Fat is actually an important nutrient in a healthy diet, just like protein and carbohydrates.

A study in the Journal of the American Medical Association suggested a diet rich in polyunsaturated fatty acids—the healthy  fats—can help reduce the risk of getting heart disease, the most common cause of death in Western countries today, and also lower both your cholesterol levels and blood pressure.

 

Actually when choosing diet to keep or ditch in our diets, not only must we ask “How much fat does a particular food item contain,” but also “What kind of fat does this food item contain?” 

Rather than adopting a low-fat diet, it’s more important to focus on limiting harmful “bad” fats and eating more beneficial “good” fats. This is because “bad” fats increase your risk of certain diseases…while “good” fats can protect your brain and heart health, help you manage your mood, help you stay on top of your mental game, fight fatigue, boost your energy and well-being, help you manage your weight, lower your cholesterol levels, and help your body absorb vitamins.

There are four different types of fat…

  1. Trans fatty acid
  2. Saturated fats
  3. Unsaturated fats 
  4. Omega-3

The first two types of fat—trans fatty acids and saturated fats—are the dangerous type of fat you don’t want in your diet because these fats increase your levels of LDL while decreasing your levels of HDL (more on this to come later), cause you to gain weight, clog your arteries, and affect your health in many other ways also.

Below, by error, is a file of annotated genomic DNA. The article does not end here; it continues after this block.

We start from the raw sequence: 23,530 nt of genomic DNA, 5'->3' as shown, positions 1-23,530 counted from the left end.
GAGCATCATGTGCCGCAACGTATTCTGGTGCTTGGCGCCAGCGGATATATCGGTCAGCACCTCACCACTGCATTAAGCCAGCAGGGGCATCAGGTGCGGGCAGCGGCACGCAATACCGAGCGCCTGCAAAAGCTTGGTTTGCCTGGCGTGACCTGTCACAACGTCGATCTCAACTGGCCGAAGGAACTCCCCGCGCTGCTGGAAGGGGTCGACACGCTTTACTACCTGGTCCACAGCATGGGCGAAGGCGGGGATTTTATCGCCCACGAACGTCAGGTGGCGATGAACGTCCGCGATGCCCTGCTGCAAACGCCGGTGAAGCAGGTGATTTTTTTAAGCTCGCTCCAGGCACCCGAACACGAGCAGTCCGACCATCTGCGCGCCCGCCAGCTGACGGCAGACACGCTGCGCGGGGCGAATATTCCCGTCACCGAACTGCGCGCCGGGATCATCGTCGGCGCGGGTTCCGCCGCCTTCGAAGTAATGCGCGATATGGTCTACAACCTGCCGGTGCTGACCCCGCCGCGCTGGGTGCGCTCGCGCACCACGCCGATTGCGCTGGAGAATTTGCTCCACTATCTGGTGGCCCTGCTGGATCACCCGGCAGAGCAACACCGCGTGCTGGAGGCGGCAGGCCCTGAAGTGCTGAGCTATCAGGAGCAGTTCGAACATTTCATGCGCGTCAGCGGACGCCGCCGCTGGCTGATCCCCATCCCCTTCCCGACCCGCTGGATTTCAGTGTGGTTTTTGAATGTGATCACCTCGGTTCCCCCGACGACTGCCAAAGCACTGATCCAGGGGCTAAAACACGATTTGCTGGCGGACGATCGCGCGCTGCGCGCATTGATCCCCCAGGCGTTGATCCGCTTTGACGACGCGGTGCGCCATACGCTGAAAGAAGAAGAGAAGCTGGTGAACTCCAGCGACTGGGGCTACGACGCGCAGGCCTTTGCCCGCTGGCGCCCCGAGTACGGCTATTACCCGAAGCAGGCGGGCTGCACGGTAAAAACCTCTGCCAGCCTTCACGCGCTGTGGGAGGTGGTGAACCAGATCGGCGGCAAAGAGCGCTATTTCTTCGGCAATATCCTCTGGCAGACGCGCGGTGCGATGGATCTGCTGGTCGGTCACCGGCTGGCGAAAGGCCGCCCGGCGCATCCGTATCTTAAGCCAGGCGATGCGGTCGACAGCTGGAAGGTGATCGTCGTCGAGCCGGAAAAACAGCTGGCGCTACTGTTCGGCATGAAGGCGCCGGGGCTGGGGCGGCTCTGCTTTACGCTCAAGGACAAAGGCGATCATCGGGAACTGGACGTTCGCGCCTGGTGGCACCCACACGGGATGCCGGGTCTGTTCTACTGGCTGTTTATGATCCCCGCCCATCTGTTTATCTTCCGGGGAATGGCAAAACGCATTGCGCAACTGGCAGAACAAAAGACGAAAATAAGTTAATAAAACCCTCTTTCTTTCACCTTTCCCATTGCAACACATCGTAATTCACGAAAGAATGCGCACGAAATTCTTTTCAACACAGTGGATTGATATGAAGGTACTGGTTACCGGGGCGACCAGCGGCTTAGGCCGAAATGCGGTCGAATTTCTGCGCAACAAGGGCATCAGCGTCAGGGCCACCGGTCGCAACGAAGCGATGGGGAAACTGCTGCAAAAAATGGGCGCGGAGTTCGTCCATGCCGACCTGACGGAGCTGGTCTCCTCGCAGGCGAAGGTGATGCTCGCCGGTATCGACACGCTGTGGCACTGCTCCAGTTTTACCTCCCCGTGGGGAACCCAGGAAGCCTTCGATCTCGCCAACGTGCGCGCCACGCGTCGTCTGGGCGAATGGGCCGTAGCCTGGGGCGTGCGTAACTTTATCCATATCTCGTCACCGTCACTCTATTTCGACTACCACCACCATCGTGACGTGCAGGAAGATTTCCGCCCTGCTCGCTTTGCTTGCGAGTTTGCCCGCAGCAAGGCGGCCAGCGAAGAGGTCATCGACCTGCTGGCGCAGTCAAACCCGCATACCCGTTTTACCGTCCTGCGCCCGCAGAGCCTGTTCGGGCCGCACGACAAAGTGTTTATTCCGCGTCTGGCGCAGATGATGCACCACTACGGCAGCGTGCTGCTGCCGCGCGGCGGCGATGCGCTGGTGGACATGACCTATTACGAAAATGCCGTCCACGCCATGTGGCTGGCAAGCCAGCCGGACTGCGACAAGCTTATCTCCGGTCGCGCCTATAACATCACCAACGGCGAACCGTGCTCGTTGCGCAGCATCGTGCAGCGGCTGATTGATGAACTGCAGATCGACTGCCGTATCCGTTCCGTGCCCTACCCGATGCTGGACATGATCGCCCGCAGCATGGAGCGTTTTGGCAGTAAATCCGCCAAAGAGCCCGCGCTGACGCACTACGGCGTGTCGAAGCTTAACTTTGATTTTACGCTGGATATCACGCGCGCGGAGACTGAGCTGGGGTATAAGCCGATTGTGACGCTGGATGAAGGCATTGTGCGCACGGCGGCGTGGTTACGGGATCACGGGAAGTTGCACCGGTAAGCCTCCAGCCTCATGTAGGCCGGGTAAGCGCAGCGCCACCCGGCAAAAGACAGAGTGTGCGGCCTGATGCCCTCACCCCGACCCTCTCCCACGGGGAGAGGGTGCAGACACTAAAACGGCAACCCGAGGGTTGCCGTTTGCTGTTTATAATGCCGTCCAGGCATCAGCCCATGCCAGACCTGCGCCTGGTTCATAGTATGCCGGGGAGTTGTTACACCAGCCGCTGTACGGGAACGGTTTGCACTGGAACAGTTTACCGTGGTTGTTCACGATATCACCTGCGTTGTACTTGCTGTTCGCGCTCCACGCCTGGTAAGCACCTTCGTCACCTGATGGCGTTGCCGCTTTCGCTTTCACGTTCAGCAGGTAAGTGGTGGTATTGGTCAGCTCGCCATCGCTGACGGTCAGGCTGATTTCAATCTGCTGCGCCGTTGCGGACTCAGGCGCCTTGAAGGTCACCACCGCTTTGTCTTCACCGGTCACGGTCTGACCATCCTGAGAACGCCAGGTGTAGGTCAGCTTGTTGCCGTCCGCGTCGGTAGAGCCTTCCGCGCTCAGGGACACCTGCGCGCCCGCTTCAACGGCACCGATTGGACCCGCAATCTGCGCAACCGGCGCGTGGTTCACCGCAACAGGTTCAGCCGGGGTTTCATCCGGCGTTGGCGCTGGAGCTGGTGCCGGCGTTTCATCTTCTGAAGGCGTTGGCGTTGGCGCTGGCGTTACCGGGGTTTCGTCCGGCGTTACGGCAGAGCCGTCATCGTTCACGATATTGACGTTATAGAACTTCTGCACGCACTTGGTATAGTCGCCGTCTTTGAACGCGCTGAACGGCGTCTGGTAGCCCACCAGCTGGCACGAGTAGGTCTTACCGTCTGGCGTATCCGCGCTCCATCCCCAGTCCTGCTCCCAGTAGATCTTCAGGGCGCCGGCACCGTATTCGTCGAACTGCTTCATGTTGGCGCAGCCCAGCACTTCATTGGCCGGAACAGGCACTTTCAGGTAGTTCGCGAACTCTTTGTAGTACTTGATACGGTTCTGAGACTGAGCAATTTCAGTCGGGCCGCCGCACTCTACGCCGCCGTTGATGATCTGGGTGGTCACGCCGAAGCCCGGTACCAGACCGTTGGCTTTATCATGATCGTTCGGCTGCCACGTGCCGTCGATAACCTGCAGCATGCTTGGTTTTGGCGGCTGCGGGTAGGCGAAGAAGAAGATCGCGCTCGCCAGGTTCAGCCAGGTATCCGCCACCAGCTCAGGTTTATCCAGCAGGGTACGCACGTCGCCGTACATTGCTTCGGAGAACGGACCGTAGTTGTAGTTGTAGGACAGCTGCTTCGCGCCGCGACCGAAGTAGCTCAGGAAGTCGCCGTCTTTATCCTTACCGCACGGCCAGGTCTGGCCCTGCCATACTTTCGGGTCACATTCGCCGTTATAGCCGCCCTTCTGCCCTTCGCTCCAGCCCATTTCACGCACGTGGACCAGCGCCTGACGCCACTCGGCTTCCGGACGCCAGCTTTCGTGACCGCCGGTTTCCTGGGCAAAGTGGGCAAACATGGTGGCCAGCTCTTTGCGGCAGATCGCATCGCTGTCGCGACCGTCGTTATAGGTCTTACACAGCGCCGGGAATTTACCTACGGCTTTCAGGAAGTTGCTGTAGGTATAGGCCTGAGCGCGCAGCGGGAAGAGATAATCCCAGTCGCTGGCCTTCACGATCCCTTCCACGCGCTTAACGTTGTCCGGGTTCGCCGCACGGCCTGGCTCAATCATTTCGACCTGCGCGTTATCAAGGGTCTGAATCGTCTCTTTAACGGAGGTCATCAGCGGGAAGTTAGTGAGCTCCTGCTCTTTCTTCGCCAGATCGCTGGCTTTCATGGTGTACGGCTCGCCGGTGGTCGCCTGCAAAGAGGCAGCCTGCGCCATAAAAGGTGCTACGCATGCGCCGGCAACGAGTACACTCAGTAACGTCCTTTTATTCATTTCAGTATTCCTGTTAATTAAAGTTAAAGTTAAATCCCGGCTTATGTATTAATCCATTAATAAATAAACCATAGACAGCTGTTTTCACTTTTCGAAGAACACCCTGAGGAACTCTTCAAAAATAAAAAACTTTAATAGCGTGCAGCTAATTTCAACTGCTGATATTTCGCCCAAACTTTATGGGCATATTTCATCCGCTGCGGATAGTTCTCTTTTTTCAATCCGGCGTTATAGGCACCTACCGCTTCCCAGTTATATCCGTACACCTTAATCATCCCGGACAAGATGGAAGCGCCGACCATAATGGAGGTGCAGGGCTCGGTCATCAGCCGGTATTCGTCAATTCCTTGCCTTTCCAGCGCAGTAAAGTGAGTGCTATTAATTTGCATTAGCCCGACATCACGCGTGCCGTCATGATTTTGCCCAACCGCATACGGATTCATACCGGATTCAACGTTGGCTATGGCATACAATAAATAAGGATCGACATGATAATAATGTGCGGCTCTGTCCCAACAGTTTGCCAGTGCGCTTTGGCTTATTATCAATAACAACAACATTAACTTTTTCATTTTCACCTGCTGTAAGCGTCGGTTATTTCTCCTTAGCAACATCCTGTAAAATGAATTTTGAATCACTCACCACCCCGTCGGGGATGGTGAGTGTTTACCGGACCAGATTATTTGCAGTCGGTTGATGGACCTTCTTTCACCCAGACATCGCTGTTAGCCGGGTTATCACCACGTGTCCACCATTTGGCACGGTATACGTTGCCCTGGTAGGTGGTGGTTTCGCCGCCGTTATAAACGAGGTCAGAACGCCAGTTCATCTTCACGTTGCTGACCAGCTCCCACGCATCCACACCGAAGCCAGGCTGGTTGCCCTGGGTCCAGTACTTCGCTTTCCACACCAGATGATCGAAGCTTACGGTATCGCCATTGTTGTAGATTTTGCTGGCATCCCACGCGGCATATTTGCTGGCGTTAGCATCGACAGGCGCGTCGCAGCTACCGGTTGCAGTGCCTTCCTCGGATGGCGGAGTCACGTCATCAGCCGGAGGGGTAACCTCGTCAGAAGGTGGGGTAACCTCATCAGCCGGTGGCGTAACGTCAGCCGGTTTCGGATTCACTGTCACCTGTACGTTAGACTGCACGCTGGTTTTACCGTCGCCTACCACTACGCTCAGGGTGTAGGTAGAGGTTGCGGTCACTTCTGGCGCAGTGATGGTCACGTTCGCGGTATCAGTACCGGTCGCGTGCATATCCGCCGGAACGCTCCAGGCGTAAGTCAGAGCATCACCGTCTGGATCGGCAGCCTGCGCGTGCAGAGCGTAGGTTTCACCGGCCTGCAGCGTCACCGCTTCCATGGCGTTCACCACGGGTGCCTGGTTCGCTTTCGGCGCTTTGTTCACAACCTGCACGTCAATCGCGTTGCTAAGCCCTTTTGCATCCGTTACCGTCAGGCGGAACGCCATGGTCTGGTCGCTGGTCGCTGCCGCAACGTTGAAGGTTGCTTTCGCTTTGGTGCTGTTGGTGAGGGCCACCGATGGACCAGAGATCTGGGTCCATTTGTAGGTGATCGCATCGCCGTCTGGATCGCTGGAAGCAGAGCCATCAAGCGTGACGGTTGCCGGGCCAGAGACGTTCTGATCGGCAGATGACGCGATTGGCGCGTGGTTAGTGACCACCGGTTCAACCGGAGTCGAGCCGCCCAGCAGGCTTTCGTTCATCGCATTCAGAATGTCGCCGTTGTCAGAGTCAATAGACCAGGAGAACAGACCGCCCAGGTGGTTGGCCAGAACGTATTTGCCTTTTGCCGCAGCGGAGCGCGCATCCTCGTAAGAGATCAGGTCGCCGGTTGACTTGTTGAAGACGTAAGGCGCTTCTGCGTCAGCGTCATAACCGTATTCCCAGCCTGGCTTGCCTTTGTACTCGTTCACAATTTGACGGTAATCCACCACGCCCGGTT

• Good sources of the “good” types of fat that you should think about incorporating into your diet include
  • Avocados
  • Butter—grass-fed butter, ghee (clarified butter).
  • Fatty fish—salmon, tuna, mackerel, herring, trout, sardines
  • Fish oil
  • Flax
  • Nuts (almonds, peanuts, macadamia, hazelnuts, pecans, cashews)
  • Oils…olive, canola, peanut, cold-pressed coconut, sesame, soybean and safflower
  • Olives
  • Peanut butter
  • Seeds—sunflower, sesame, and pumpkin seeds
  • Soymilk
  • Tofu
  • Walnuts

The last two types of fat—unsaturated fats and Omega-3—can lower your risk of heart disease and stroke, lower your levels of LDL while increasing your levels of HDL, prevent abnormal heart rhythms, lower triglycerides associated with heart disease and fight inflammation, lower blood pressure, prevent hardening of the arteries. These fats may also help to make you feel more satisfied after a meal, reducing hunger and thus promoting weight loss.

Sources of these “bad” fats that you should eliminate from your diet include…

  • Anything containing hydrogenated or partially hydrogenated vegetable oil
  • Butter
  • Commercially-baked pastries, cookies, doughnuts, muffins, cakes, pizza dough
  • Fried foods
  • Ice cream
  • Packaged snack foods—crackers, microwave popcorn, chips
  • Red meat
  • Stick margarine
  • Vegetable shortening
  • Whole-fat dairy products

More tips for adding more healthy fats to your diet

  • Aim for a diet rich in a variety of vegetables, fruit, nuts, and beans
  • Consume dairy products in moderation
  • Eat fried or processed meals only occasionally
  • Eat more avocados—such as avocado sandwiches, salads, and guacamole
  • Eat more nuts—such as adding ing nuts to vegetable dishes, using them instead of breadcrumbs on chicken or fish, or making your own trail mix